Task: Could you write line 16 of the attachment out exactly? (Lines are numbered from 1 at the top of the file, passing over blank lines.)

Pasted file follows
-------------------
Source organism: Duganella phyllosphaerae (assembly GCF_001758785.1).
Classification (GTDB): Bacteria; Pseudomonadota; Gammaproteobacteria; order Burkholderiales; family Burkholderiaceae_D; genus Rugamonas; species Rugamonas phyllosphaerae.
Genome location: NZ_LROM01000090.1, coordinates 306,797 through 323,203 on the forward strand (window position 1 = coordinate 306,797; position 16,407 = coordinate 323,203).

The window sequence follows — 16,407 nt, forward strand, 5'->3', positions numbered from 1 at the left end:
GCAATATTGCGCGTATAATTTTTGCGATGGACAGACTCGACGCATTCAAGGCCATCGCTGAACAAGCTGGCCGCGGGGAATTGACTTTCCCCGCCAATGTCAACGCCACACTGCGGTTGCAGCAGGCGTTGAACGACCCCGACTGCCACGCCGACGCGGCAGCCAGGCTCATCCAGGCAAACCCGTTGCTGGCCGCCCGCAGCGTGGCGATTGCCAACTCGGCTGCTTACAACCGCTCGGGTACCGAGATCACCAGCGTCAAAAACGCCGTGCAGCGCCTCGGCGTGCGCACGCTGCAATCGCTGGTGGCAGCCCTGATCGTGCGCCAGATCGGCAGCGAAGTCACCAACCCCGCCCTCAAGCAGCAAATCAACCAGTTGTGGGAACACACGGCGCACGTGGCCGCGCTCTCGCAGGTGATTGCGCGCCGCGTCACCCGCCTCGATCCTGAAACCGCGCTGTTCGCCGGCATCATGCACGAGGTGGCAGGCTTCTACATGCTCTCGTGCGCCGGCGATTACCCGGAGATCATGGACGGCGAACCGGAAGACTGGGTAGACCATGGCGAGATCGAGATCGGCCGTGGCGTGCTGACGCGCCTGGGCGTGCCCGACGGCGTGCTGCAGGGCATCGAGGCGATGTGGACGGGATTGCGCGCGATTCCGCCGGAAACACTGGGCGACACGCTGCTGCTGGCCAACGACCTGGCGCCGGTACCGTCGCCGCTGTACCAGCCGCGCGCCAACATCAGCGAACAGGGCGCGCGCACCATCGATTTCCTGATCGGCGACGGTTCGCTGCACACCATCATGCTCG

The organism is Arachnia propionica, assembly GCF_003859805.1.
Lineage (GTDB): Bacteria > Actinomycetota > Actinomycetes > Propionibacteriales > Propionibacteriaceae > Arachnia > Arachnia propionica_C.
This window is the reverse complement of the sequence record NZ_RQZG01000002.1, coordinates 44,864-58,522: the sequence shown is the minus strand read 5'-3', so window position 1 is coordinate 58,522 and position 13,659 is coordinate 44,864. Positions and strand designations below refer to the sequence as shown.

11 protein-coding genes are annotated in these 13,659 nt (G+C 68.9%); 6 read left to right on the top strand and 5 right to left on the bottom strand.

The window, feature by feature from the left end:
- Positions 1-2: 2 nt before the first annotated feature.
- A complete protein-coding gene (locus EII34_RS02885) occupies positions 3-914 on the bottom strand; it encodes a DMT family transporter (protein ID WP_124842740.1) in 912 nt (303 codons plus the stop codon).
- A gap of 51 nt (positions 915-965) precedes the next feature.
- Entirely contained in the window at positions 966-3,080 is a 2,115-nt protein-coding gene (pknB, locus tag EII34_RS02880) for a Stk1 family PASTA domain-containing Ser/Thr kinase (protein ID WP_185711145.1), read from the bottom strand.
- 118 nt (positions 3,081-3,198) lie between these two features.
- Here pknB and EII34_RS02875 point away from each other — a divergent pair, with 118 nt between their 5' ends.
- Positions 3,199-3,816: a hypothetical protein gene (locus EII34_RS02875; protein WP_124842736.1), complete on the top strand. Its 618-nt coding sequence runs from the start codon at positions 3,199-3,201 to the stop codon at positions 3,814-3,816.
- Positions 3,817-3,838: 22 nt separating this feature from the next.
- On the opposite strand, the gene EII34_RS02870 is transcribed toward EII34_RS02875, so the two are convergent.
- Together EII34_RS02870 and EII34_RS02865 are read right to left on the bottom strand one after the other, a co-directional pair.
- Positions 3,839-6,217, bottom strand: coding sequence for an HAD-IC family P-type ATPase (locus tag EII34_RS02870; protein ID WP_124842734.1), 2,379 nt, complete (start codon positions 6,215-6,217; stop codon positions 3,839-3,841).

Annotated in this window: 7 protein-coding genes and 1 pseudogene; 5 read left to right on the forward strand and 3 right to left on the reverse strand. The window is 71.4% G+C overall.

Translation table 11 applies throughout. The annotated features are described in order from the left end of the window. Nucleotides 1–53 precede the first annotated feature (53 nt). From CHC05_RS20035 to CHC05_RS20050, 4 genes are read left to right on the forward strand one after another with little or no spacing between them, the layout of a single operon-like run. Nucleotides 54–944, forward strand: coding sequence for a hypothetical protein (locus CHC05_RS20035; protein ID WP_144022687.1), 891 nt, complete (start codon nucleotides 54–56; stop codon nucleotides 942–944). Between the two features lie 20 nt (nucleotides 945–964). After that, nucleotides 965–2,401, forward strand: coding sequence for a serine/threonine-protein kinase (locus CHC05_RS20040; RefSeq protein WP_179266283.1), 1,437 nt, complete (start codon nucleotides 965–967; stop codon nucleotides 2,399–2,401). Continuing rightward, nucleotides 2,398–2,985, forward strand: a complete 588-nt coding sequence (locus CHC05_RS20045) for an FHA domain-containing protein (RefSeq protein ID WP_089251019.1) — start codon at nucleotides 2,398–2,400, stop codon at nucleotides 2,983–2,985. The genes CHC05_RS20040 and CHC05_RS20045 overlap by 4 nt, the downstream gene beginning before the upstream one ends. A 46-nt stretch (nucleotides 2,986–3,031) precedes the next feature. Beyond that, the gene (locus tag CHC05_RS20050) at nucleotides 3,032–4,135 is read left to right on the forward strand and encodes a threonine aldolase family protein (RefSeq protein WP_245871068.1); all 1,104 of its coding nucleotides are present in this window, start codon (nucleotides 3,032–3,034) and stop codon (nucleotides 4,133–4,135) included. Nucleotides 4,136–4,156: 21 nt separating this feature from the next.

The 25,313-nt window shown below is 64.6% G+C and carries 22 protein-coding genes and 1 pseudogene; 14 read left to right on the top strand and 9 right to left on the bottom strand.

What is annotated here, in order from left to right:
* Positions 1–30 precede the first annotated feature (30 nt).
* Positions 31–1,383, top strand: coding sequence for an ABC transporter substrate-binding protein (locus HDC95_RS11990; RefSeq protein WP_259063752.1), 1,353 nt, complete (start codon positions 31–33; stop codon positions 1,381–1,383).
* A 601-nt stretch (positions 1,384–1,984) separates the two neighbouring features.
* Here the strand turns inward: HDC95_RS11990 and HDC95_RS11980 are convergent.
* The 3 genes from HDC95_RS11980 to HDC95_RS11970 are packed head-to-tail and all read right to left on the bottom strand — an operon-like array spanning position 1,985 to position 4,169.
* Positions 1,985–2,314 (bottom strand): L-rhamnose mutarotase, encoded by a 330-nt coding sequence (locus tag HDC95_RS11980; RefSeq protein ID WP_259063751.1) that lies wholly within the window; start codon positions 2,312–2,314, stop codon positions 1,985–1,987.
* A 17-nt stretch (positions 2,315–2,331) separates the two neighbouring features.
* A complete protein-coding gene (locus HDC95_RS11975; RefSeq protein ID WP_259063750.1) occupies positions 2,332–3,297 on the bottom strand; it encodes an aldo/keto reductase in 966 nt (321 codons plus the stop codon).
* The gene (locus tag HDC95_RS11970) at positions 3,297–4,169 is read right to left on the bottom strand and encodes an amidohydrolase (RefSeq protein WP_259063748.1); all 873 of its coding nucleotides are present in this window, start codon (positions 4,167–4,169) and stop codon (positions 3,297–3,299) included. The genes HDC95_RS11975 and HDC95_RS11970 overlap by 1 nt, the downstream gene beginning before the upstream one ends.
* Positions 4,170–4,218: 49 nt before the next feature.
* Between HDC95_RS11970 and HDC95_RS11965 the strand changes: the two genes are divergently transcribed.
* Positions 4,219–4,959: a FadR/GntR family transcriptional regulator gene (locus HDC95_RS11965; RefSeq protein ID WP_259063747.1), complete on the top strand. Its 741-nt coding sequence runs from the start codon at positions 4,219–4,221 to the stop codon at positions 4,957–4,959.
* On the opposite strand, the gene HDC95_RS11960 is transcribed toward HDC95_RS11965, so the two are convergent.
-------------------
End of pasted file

- Here pknB and EII34_RS02875 point away from each other — a divergent pair, with 118 nt between their 5' ends.